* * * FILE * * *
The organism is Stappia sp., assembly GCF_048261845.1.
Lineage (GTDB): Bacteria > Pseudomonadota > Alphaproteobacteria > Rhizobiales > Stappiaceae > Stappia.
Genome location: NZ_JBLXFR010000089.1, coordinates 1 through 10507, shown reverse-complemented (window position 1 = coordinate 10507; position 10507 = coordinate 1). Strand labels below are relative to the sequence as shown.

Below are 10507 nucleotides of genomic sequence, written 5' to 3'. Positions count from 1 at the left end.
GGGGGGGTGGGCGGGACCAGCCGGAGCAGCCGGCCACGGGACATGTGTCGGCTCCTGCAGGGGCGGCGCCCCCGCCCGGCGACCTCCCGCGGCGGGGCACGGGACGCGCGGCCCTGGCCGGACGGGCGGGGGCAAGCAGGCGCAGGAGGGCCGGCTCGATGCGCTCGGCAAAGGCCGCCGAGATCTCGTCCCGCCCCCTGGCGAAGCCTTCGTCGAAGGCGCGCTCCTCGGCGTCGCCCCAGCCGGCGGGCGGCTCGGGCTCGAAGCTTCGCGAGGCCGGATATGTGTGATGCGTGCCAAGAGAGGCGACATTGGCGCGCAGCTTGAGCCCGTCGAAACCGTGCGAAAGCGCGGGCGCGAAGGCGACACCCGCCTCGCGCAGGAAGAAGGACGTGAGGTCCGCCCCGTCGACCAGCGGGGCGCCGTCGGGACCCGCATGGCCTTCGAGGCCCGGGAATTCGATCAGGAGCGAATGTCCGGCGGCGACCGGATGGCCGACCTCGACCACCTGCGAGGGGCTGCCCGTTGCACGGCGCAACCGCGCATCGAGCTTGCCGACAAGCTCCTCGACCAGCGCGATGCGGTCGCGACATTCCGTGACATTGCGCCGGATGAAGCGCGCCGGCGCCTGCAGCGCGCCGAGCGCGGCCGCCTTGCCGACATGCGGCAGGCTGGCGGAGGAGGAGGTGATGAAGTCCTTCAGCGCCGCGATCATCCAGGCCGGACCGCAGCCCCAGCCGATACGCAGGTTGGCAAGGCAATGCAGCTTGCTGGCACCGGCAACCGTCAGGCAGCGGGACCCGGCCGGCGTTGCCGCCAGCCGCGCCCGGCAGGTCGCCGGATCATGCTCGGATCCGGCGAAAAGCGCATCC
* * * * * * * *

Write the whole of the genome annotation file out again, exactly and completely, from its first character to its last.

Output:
The organism is Stappia sp., assembly GCF_048261845.1.
Lineage (GTDB): Bacteria > Pseudomonadota > Alphaproteobacteria > Rhizobiales > Stappiaceae > Stappia.
Genome location: NZ_JBLXFR010000089.1, coordinates 1 through 10507, shown reverse-complemented (window position 1 = coordinate 10507; position 10507 = coordinate 1). Strand labels below are relative to the sequence as shown.

Below are 10507 nucleotides of genomic sequence, written 5' to 3'. Positions count from 1 at the left end.
GGGGGGGTGGGCGGGACCAGCCGGAGCAGCCGGCCACGGGACATGTGTCGGCTCCTGCAGGGGCGGCGCCCCCGCCCGGCGACCTCCCGCGGCGGGGCACGGGACGCGCGGCCCTGGCCGGACGGGCGGGGGCAAGCAGGCGCAGGAGGGCCGGCTCGATGCGCTCGGCAAAGGCCGCCGAGATCTCGTCCCGCCCCCTGGCGAAGCCTTCGTCGAAGGCGCGCTCCTCGGCGTCGCCCCAGCCGGCGGGCGGCTCGGGCTCGAAGCTTCGCGAGGCCGGATATGTGTGATGCGTGCCAAGAGAGGCGACATTGGCGCGCAGCTTGAGCCCGTCGAAACCGTGCGAAAGCGCGGGCGCGAAGGCGACACCCGCCTCGCGCAGGAAGAAGGACGTGAGGTCCGCCCCGTCGACCAGCGGGGCGCCGTCGGGACCCGCATGGCCTTCGAGGCCCGGGAATTCGATCAGGAGCGAATGTCCGGCGGCGACCGGATGGCCGACCTCGACCACCTGCGAGGGGCTGCCCGTTGCACGGCGCAACCGCGCATCGAGCTTGCCGACAAGCTCCTCGACCAGCGCGATGCGGTCGCGACATTCCGTGACATTGCGCCGGATGAAGCGCGCCGGCGCCTGCAGCGCGCCGAGCGCGGCCGCCTTGCCGACATGCGGCAGGCTGGCGGAGGAGGAGGTGATGAAGTCCTTCAGCGCCGCGATCATCCAGGCCGGACCGCAGCCCCAGCCGATACGCAGGTTGGCAAGGCAATGCAGCTTGCTGGCACCGGCAACCGTCAGGCAGCGGGACCCGGCCGGCGTTGCCGCCAGCCGCGCCCGGCAGGTCGCCGGATCATGCTCGGATCCGGCGAAAAGCGCATCC